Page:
Hezbollah 'dragging fires of Syria to our country': Hariri

Former Lebanese prime minister Saad Hariri called on Hezbollah on Saturday to withdraw from Syria, saying the militant group's participation in the civil war has backfired into neighbouring Lebanon.

Assad 'destroying Syria on the heads of Syrians,' son says on anniversary of father's murder

Former Lebanese prime minister Saad Hariri speaks during a ceremony to mark the tenth anniversary of the assassination of his father, former prime minister Rafik Hariri, in Beirut, Lebanon, on Saturday. (Hussein Malla/Associated Press)

Former Lebanese prime minister Saad Hariri called on the militant Hezbollah group on Saturday to withdraw from Syria, saying their involvement in the civil war next door has backfired into Lebanon.

Hariri returned earlier in the day to Lebanon from self-imposed exile to mark the 10th anniversary of his father's assassination, a slaying that sharply divided Lebanon. Rafik Hariri was killed with 21 others in massive truck bomb on a Beirut seaside road on Feb. 14, 2005.

Hariri is a harsh critic of Hezbollah and Syrian President Bashar al-Assad, whom he accused in his speech Saturday of "destroying Syria on the heads of Syrians."

Hezbollah has sent fighters to Syria to back Assad's forces against rebels trying to remove him from power. The armed intervention in Syria earned the Shia group the enmity of Syria's predominantly Sunni rebels. Assad is a member of the Alawite sect, an offshoot of Shia Islam.

"Withdraw from Syria. Stop dragging the fires from Syria to our country, at times from terrorism and at other times from the Golan and tomorrow from we don't know where," Hariri said, referring to a wave of bombings that hit Lebanon over the past year, killing dozens.

Hariri's comments came as Syrian troops and Hezbollah are on the offensive in an attempt to capture rebel-held areas on the edge of the Golan.

Last month, an Israeli helicopter attack destroyed a unit near the front line of the Golan Heights killing seven, including an Iranian general. Hezbollah struck back from south Lebanon killing two Israeli soldiers and wounding seven.

Hariri's father was Lebanon's most prominent Sunni politician. A United Nations-backed tribunal is trying in absentia five members of the militant Hezbollah group, the country's most powerful Shia faction, for the bombing.

Hariri said Hezbollah's refusal to hand over the suspects is a main reason behind Sunni-Shia tensions in the country.

Saturday's visit marks Hariri's second return to Lebanon after four years in self-imposed exile, after visiting briefly in August. He left Lebanon in January 2011 after his government was brought down by Hezbollah and its allies.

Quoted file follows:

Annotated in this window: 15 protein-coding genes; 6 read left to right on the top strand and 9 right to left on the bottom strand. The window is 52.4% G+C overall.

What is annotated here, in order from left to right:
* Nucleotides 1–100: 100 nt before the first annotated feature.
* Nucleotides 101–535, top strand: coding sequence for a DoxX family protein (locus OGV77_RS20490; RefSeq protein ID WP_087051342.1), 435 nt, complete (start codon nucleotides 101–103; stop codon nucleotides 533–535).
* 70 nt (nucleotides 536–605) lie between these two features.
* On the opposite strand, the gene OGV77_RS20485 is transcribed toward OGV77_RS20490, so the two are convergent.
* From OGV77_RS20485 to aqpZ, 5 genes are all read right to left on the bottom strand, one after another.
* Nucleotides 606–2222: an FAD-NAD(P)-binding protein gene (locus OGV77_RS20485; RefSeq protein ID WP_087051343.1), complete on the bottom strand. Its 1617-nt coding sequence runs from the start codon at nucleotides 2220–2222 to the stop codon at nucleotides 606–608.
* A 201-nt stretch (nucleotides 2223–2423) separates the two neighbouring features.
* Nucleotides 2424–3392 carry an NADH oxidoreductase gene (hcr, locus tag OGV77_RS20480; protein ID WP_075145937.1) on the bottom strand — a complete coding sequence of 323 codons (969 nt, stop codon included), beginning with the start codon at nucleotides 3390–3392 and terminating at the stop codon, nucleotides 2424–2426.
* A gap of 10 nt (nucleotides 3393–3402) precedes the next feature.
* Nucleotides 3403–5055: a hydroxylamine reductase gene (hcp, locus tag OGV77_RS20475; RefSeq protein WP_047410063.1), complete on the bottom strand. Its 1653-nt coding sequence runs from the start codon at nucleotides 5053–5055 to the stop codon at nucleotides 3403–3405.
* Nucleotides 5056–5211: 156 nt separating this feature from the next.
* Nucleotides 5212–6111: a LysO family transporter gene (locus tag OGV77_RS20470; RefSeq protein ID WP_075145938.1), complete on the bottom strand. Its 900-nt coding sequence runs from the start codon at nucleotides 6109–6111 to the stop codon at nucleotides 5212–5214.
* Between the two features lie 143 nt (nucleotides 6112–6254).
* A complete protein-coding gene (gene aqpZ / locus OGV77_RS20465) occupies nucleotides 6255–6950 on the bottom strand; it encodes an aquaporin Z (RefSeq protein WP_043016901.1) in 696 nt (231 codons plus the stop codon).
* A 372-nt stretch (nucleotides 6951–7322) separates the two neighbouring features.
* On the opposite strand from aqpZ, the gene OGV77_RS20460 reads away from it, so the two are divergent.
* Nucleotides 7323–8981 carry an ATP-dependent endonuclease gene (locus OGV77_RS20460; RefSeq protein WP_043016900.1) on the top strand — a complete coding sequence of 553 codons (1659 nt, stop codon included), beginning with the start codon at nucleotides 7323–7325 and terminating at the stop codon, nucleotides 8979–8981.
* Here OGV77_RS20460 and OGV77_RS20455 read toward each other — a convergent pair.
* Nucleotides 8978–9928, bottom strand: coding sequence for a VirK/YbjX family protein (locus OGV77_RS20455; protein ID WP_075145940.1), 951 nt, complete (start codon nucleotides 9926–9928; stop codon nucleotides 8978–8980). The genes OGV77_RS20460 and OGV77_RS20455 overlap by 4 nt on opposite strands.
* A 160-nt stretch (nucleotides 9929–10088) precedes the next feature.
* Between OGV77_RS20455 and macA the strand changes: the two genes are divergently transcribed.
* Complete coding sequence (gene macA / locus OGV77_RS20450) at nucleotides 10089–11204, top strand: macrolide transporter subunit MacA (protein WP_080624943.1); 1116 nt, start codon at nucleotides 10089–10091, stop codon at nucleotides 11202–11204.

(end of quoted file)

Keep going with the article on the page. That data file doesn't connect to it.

Flowers mark grave

Earlier Saturday, scores of Lebanese queued to lay white and red flowers at Rafik Hariri's grave next to the central Mohammad al-Amin mosque in the capital, some breaking down in tears and others posing for photographs beside large posters of the slain statesman.

Five members of Lebanese Shia group Hezbollah have been indicted over his killing by an international tribunal in The Hague, which is being closely watched in Lebanon. The trial in absentia began in January 2014, and Hezbollah has denied any involvement in the killing.

The assassination pushed Hariri's son Saad into political life. He remains Lebanon's most influential Sunni politician, despite leaving the country in 2011 after his government was toppled by a coalition including Hezbollah. He splits his time between Saudi Arabia and France, who support him.

Sectarian tensions

Despite the animosity between the two groups, Hariri's Future Movement is now working with Hezbollah to contain sectarian tensions back in Lebanon that have been exacerbated by the war in Syria.

The four-year-old Syrian conflict involves overwhelmingly Sunni insurgents who oppose Assad, a member of the Shia-derived Alawite minority, and allied Shia groups including Hezbollah.

U.S. Secretary of State John Kerry commemorated Hariri in a statement late on Friday, saying the man known as "Mr Lebanon" had given his country hope during its "darkest days."

"He stood for peaceful change and the resolution of differences through conversations — not carnage," Kerry said.

"Ten years ago today, he was assassinated because some feared he might succeed."

The bomb that killed him, packed in a Mitsubishi van filled with the equivalent of 2.5 tons of high explosive, was detonated by a still unidentified suicide bomber. The bomb killed 21 others and wounded more than 200 as it ripped through a busy street.

with files from Reuters


To encourage thoughtful and respectful conversations, first and last names will appear with each submission to CBC/Radio-Canada's online communities (except in children and youth-oriented communities). Pseudonyms will no longer be permitted.

By submitting a comment, you accept that CBC has the right to reproduce and publish that comment in whole or in part, in any manner CBC chooses. Please note that CBC does not endorse the opinions expressed in comments. Comments on this story are moderated according to our Submission Guidelines. Comments are welcome while open. We reserve the right to close comments at any time.